"This result reinforces the growing realization that quantum computers may someday be able to solve problems that are so complex that even the most powerful supercomputers working for millions of years can't calculate the answers," said Nabil Amer, manager and strategist of IBM Research's physics of information group.

In today's issue of the scientific journal Nature, a team of IBM scientists and Stanford University graduate students report the first demonstration of "Shor's Algorithm" -- a method developed in 1994 by AT&T scientist Peter Shor for using the futuristic quantum computer to find a number's factors -- numbers that are multiplied together to give the original number. Today,

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factoring a large number is so difficult for conventional computers -- yet so simple to verify -- that it is used by many cryptographic methods to protect data.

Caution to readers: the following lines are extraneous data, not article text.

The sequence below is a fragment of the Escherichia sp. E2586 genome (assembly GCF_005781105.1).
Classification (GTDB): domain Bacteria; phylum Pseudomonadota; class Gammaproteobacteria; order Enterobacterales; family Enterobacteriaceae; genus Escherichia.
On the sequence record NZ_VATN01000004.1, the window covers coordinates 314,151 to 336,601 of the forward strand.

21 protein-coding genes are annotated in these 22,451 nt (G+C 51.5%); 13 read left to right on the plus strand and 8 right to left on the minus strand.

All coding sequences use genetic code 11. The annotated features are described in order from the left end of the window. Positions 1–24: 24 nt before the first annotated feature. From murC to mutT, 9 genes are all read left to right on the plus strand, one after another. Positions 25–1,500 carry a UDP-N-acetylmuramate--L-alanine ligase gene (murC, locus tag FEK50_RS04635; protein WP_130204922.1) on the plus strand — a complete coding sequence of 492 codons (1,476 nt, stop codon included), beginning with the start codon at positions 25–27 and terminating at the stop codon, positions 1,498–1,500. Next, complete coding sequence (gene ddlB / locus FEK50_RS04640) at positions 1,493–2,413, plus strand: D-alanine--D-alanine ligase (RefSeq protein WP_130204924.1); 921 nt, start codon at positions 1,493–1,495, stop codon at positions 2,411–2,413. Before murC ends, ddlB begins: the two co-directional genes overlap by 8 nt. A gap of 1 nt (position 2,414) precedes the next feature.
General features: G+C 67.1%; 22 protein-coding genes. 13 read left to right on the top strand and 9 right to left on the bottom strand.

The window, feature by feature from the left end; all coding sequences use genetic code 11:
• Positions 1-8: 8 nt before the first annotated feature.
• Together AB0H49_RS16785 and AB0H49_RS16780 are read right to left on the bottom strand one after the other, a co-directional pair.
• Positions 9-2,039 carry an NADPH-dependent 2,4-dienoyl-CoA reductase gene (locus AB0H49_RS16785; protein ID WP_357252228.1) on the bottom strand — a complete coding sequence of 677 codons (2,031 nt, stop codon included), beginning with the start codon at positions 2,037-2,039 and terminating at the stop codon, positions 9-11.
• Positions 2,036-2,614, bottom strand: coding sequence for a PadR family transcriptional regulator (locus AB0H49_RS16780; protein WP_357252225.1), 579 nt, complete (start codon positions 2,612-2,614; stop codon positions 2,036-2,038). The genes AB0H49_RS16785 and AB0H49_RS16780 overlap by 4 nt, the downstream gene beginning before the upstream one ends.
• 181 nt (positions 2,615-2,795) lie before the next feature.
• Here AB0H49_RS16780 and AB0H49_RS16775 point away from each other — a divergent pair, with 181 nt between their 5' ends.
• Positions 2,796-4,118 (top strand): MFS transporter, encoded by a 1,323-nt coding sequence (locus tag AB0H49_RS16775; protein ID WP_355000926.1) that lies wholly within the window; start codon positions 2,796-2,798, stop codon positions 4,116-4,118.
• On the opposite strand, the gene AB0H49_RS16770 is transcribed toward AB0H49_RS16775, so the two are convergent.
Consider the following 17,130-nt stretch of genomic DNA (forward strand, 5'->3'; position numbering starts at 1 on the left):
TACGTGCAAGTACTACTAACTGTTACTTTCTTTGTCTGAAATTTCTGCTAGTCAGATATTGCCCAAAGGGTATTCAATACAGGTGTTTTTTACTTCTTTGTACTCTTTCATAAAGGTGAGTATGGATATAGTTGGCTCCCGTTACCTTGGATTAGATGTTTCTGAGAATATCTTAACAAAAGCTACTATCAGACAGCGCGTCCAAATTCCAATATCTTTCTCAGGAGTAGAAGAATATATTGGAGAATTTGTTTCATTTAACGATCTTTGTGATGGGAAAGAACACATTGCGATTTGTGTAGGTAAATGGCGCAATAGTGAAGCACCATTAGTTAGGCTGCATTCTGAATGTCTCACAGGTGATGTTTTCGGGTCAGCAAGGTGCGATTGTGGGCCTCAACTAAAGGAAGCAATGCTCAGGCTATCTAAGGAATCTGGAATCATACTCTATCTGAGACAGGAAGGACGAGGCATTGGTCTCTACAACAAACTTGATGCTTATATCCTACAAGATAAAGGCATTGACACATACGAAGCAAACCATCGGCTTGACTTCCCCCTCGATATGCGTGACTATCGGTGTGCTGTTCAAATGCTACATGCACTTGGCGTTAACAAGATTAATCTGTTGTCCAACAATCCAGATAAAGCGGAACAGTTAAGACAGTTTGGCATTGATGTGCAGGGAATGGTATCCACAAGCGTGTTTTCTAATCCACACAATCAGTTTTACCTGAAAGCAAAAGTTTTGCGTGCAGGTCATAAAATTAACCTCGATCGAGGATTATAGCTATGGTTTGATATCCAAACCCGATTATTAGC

A quantum computer gets its power by taking advantage of certain quantum properties of atoms or nuclei that allow them to work together as quantum bits, or "qubits," which serve simultaneously as the computer's processor and memory . By directing the interactions between qubits while keeping them isolated from the external environment, scientists enable a quantum computer to perform certain calculations, such as factoring, exponentially faster than conventional computers. When factoring large numbers using a conventional computer, each added digit roughly doubles the time to find the factors. In contrast, the quantum factoring time increases by only a constant increment with each additional digit.